GREENSBORO, N.C.--Reality is playing a major role in the latest technology being offered by suppliers of computer-aided design systems to textile designers.
Several systems on display at a recent Computer Integrated Textile Design Association (CITDA) conference offered true three-dimensional realism on the computer screen.
Stork Screens America, showing its VDM-2000 Virtual Design Modeling Station, said it was offering textile designers "a tool to model their designs in near-realistic environments."
CIS Graphics showed its dobby design system for weaving, "which is unique because we actually produce renderings in the 3D models to achieve realism," said Richard Ellis, representative.
Sophis USA introduced its Concept Visualizer 3D system, which came about through a joint venture with ModaCAD.
"We have joined forces with ModaCAD," said Glenn Rin-derman, Sophis sales manager. "They've adapted their software for the textile industry and this system enables our customers to put that concept visualizing system on the network with the Sophis system. They can take design simulations, for example, to the concept visualizer and drape them on the furniture, apparel or whatever."
The Concept Visualizer, designed for Sophis by ModaCAD, has full design, merchandising and point-of-sale capabilities. It offers 3D simulation.
Most of the systems shown by more than 30 vendors at the conference offered 2.5-dimensional concepts, which give a 3D effect but are not considered "true" 3D systems.
Although many designers gave the 3D systems high marks for realism, representatives of several major companies believed the systems are currently too expensive to justify and too time consuming.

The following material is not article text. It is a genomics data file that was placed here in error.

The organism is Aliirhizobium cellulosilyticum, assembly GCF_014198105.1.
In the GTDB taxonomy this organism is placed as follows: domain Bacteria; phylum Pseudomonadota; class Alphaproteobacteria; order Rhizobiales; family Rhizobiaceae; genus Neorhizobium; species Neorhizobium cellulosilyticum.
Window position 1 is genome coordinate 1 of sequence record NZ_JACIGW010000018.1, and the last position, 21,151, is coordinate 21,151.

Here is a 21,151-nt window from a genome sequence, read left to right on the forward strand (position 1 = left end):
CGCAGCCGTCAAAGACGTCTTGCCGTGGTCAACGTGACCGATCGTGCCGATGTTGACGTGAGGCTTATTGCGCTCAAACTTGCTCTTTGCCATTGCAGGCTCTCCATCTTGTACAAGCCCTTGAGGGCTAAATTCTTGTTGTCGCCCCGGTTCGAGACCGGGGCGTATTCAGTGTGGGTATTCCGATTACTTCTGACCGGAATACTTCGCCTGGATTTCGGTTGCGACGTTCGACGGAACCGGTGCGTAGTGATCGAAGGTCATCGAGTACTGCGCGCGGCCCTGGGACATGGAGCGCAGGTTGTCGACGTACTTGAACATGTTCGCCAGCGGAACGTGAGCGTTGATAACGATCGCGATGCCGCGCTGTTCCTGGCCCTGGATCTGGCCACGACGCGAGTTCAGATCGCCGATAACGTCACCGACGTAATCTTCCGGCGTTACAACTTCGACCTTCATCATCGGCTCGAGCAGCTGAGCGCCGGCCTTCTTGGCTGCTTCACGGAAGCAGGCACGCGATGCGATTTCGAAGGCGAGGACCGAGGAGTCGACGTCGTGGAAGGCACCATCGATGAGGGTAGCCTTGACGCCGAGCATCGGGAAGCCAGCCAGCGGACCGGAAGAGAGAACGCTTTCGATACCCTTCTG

Katy Chapman, CAD system supervisor in the Springmaid/
Performance division of Springs Industries, said, "The 3D as opposed to 2.5D is a bit out of our league at the present time. It really involves someone with an engineering or industrial design background to actually build those frames in a 3D setting. The time involved in that and the type of computer equipment cost upfront is tremendous. I don't know that our customers would get enough feedback or information from it to make it worthwhile. I think the 2.5D texture mapping on a photograph is the way to go for now until something happens that allows us to do it in a more effective way."
Pamela Leland, image technology specialist, Levi Strauss & Co., said, "In my opinion, the 3D technology that is being shown at the conference isn't quite to the point where it would be usable enough for Levi's to be able to implement it in a fashion that would really help us right now. It's just not something that is feasible with the technology that is out there. We do try to stay familiar with what is happening and position ourselves so that when something does come out that we can really use, we're ready to jump on it."
At a cost of about $90,000 for Stork's VDM-2000, Linda McHugh, Stork Screens' applications specialist, agreed that it is expensive technology. "However, expensive is relative," she added. "This is true 3D. You can actually move all around the room and see it from all angles. It's created with wire frames and then the design is mapped onto that surface, so it is truly three dimensional."
Rich Riley, manager of CAD services, Jantzen, Inc., said, "The 3D technology has its place and I think the industry will get there, but it's still going to take a little bit. Right now, you have to worry about your draping capabilities using 3D with apparel. I looked at Stork's 3D system, but I was more interested in efforts to print on fabric."
Alison Grudier, an industry consultant, agreed that printing on fabric is the next technological advancement for designers. "Instead of doing digital prints on paper, which is what we do now, it is digital prints on cloth," she explained. "It's something people have been talking about for years and experimenting with in limited capabilities. I know several vendors that are working on that technology, so at next year's CITDA show, I expect to see some pretty interesting ways to print directly on fabric instead of paper."

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